If you want to talk to Gen Z consumers, email won’t get you anywhere since most of these people don’t even have an email address yet!
If you are a parent or a gamer, you have no doubt heard of Fortnite Battle Royale. The player-to-player battle game has become a phenomenon, already earning more than $1 billion in revenue from in-game purchases alone.
Fortnite’s premise seems deceptively simple: Up to 100 players battle it out to be the last one standing in a constantly shrinking environment. Gamers can play alone, be in a duo or a squad consisting of three to four players. Think The Hunger Games meets Minecraft.
The game’s popularity has transcended generations. Many adults have become addicted to Fornite that at least 200 recent divorce cases in the U.K. mention it. The game is also on top of many teenagers’ most-wanted games list.
Our Journey Into the World of Fortnite
It’s easy to dismiss Fortnite as just another fad. But as a recent Fast Company article points out, the game’s unprecedented success has huge implications for industries that want to better understand the next generation of consumers, including media and technology.
We agree, and that’s why we were inspired at Reach3 Insights to further examine the factors behind the astonishing rise of Fortnite. Our findings provide an interesting look not just on the gaming habits of Gen Z, the cohort that comes after millennials, but also on their media consumption and evolving social dynamics.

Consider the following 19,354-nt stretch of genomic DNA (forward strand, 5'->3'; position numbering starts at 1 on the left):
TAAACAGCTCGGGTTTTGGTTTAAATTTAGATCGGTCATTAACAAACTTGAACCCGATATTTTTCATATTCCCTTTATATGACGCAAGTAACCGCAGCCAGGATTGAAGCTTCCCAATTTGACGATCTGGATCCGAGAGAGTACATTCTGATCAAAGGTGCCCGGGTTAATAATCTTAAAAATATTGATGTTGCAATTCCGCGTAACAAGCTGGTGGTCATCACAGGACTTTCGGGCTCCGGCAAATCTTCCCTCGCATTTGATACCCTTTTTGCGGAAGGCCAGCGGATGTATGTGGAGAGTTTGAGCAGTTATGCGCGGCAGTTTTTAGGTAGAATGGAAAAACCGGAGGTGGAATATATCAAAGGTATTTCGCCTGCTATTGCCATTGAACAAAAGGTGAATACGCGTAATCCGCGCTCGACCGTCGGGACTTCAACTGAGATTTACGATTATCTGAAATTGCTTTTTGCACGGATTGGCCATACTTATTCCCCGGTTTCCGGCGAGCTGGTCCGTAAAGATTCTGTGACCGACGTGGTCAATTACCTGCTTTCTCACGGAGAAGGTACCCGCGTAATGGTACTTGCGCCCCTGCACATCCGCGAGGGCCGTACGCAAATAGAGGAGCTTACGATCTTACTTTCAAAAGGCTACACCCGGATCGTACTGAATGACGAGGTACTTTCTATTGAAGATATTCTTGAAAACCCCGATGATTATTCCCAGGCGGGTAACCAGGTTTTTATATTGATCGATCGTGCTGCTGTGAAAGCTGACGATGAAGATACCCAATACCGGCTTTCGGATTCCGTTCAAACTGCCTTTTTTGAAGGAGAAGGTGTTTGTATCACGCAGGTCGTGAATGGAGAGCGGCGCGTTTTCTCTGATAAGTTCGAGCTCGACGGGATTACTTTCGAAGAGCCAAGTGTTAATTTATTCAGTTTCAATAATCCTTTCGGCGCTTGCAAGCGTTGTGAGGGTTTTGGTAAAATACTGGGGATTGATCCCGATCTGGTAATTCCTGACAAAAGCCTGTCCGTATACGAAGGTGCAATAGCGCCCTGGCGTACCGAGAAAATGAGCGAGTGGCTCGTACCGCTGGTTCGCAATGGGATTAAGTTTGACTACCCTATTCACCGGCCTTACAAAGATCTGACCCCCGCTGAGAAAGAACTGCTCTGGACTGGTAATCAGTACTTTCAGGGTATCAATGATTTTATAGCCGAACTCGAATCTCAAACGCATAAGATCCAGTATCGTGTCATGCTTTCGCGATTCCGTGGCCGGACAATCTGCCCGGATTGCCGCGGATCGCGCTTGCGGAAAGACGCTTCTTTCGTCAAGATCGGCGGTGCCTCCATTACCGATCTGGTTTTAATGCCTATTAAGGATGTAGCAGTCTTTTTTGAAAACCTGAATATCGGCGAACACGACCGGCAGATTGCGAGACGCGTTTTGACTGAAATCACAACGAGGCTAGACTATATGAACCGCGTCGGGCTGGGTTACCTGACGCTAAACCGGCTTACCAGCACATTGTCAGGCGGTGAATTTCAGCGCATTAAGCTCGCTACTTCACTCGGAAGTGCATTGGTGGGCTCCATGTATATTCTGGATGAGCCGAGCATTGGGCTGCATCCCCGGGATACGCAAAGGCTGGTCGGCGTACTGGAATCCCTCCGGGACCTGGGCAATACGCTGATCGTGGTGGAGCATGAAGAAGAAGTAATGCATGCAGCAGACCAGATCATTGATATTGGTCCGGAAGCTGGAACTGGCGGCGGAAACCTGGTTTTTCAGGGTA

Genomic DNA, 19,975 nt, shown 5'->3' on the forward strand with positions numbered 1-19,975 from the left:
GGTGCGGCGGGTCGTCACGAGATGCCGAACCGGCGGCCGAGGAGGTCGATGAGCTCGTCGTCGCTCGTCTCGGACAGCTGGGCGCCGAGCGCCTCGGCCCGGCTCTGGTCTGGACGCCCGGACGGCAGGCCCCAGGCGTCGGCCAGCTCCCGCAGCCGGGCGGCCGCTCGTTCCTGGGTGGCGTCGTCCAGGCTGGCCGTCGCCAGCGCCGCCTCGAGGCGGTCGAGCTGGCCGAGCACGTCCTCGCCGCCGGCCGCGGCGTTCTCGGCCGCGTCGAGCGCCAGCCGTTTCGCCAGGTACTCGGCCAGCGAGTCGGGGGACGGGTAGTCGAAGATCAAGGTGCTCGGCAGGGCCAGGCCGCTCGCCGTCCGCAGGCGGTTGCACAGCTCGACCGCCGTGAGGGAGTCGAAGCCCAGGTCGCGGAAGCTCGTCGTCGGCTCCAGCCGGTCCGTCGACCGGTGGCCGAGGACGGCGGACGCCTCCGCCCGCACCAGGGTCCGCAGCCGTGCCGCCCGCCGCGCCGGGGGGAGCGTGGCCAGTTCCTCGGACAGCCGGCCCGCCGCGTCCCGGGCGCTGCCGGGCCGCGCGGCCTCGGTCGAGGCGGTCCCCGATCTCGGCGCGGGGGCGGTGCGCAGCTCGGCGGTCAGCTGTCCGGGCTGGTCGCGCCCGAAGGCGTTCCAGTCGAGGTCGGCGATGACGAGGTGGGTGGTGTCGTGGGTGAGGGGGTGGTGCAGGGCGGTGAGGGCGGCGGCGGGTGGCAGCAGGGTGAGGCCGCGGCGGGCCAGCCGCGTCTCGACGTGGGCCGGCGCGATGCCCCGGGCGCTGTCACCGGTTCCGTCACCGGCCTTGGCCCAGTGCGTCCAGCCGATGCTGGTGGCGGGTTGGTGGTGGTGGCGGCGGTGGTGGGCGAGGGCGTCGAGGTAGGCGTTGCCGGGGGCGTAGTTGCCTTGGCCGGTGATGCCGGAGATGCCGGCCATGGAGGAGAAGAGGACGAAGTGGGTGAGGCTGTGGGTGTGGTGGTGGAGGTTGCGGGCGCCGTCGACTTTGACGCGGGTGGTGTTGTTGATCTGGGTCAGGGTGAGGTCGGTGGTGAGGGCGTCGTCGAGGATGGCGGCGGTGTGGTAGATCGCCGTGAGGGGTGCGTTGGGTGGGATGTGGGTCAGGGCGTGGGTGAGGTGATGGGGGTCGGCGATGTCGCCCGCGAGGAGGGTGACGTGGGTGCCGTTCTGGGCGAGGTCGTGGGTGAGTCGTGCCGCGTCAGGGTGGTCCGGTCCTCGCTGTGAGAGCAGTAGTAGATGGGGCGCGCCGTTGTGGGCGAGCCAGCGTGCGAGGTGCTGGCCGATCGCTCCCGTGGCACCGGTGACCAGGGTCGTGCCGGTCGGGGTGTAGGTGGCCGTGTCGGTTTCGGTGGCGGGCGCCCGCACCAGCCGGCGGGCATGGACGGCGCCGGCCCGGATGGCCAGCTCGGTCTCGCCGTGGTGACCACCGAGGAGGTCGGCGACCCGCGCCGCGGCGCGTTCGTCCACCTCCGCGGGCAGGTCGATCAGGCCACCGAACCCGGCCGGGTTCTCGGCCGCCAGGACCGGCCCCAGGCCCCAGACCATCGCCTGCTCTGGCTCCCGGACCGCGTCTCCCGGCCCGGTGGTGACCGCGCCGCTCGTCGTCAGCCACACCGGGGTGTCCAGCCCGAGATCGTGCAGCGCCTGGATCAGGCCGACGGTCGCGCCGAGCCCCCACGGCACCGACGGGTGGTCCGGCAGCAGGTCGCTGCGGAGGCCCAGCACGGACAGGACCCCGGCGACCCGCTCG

Our study included a series of six surveys (or, as you’ll discover below, chats) leading up to the Season 6 launch of Fortnite. We amassed 861 completes and a 62% response rate. The average age of the gamers we engaged with was 14.
In the future, we will share a more in-depth analysis of our findings, but for this article, I wanted to share some highlights. One interesting insight is how Fortnite strengthens (rather than damages) teens’ social relationships. All players we engaged with said they feel closer to their friends because of Fortnite. The game seems to strengthen their sense of community and socialization. This flies in the face of older views of video games as isolating and creating social outcasts.
Fortnite has replaced many activities that used to occupy people’s time. Sixty-three percent of the people we engaged with said that they watch less TV as a result of Fortnite, 44% said they spend less time reading books, and 41% report less usage of other games. This significant shift in media habits emphasizes the need to engage this generation on an ongoing basis given how quickly things can change.
3 Lessons on Engagement with Gen Z Consumers
Gen Z is no doubt the next powerful generation. As more of them enter the workforce, they will hold more and more purchasing power. Rightfully so, many marketers and market researchers are very eager to get to better understand this younger generation.
But when talking to these consumers, the market research industry can’t afford to stick to status quo and do what we’ve always done. Gen Z consumers are the first real digital natives, and the experience they expect from brands is very different from those of baby boomers or even from millennials.
We felt really good about engagement in our study. In addition to a high response rate, a vast majority of the gamers we talked to agreed to be contacted again—with 75% of them completing all six conversational exercises. These numbers would have blown our expectations regardless of who we were surveying, but they are even more impressive given than we were talking to a hard-to-reach audience.
Our study’s high engagement was no accident. It was a product of a deliberate approach that taps into the power of conversational insights. The lessons we’ve learned are useful for companies that want to more effectively harness the feedback and insight of Gen Z consumers.